United States v. Victor Aladekoba

Court Case Details
Court Case Opinion






No. 98-4552

Paul Anthony Johnson, a/k/a TJ,

Appeal from the United States District Court
for the District of Maryland, at Baltimore.
William M. Nickerson, District Judge.

Submitted: April 20, 1999

Decided: May 24, 1999

Before WIDENER, ERVIN, and MICHAEL, Circuit Judges.


Affirmed by unpublished per curiam opinion.



Douglas J. Wood, Riverdale, Maryland, for Appellant. Jamie M. Ben-
nett, Assistant United States Attorney, Baltimore, Maryland, for


Unpublished opinions are not binding precedent in this circuit. See
Local Rule 36(c).



Victor Aladekoba was found guilty by a jury of conspiracy in vio-
lation of 21 U.S.C. § 846 (1994) and 18 U.S.C.§ 2 (1994); possession
with intent to distribute in violation of 21 U.S.C.§ 841(a)(1) (1994)
and 18 U.S.C. § 2; and use of a firearm in relation to a drug traffick-
ing offense in violation of 18 U.S.C. § 924(c)(1) (1994). Aladekoba
was sentenced to two concurrent 260-month terms of imprisonment
for the conspiracy and possession convictions. Aladekoba also
received a consecutive 60-month term for the firearm conviction, for
a total of 320 months' imprisonment.

In November, 1997, this Court affirmed Aladekoba's conspiracy
and possession convictions but vacated the conviction for use of a
firearm in relation to a drug trafficking offense. See United States v.
Aladekoba, 1997 WL 712894 (4th Cir. Nov. 17, 1997) (No. 94-5371)
(unpublished). The firearm conviction was vacated based upon the
Supreme Court's decision in Bailey v. United States, 516 U.S. 137
(1995) (holding that conviction under statute that criminalizes "use"
of firearm in relation to drug trafficking offense requires evidence
sufficient to show active employment of firearm by defendant). We
then remanded for re-sentencing.

Upon remand, the district court imposed a sentence of 300 months'
imprisonment. Aladekoba again appeals. His attorney has filed a brief
in accordance with Anders v. California, 386 U.S. 738 (1967),
addressing whether the district court erred in assigning a two-level
enhancement to Aladekoba's offense for possession of a firearm
under U.S. Sentencing Guidelines Manual§ 2D1.1(b)(1) (1992) and
whether the court erred in denying downward departure to Aladekoba.
In addition, Aladekoba filed a pro se supplemental brief alleging inef-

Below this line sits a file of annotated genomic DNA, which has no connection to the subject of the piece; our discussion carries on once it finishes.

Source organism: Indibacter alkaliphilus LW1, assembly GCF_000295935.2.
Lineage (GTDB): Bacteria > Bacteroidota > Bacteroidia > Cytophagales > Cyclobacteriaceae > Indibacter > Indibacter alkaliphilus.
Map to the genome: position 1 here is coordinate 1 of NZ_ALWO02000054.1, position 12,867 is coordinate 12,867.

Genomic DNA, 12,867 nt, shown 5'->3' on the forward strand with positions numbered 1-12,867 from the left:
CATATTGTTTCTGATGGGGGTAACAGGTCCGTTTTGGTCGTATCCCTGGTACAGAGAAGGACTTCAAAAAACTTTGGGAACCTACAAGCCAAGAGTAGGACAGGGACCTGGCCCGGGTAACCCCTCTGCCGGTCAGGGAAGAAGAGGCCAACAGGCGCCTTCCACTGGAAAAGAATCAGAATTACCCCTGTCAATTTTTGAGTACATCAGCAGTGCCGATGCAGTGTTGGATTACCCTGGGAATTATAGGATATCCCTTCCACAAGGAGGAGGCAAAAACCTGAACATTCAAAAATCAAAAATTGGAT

fective assistance of counsel.

Because the district court fully understood its authority to depart
from the Sentencing Guidelines, its refusal to depart in this case is not
subject to appellate review. See United States v. Bayerle, 898 F.2d 28,
31 (4th Cir. 1990). Furthermore, we do not find that the district court
clearly erred in its assignment of the two-level enhancement. See


United States v. Harris, 128 F.3d 850, 852 (4th Cir. 1997); United
States v. Hawthorne, 94 F.3d 118, 121-22 (4th Cir. 1996); United
States v. Morsley, 64 F.3d 907, 915 (4th Cir. 1995). Finally, the
record does not conclusively establish that Aladekoba received inef-
fective assistance of counsel. Accordingly, we decline to consider this
claim on direct appeal. See United States v. Smith, 62 F.3d 641, 651
(4th Cir. 1995); Lockhart v. Fretwell, 506 U.S. 364, 370 (1993);
Strickland v. Washington, 466 U.S. 668, 687 (1984).

In accordance with Anders, we have examined the entire record in
this case and find no reversible error. We therefore affirm Aladeko-
ba's sentence. We also deny counsel's motion to withdraw at this
time. This Court requires that counsel inform his client in writing of
his right to petition the Supreme Court of the United States for further
review. If the client requests that a petition be filed, but counsel
believes that such a petition would be frivolous, then counsel may
again move in this Court for leave to withdraw from representation.
See 4th Cir. Local Rule 46(d). Counsel's motion must state that a
copy thereof was served on the client. See id.

We dispense with oral argument because the facts and legal conten-
tions are adequately presented in the materials before the court and
argument would not aid the decisional process.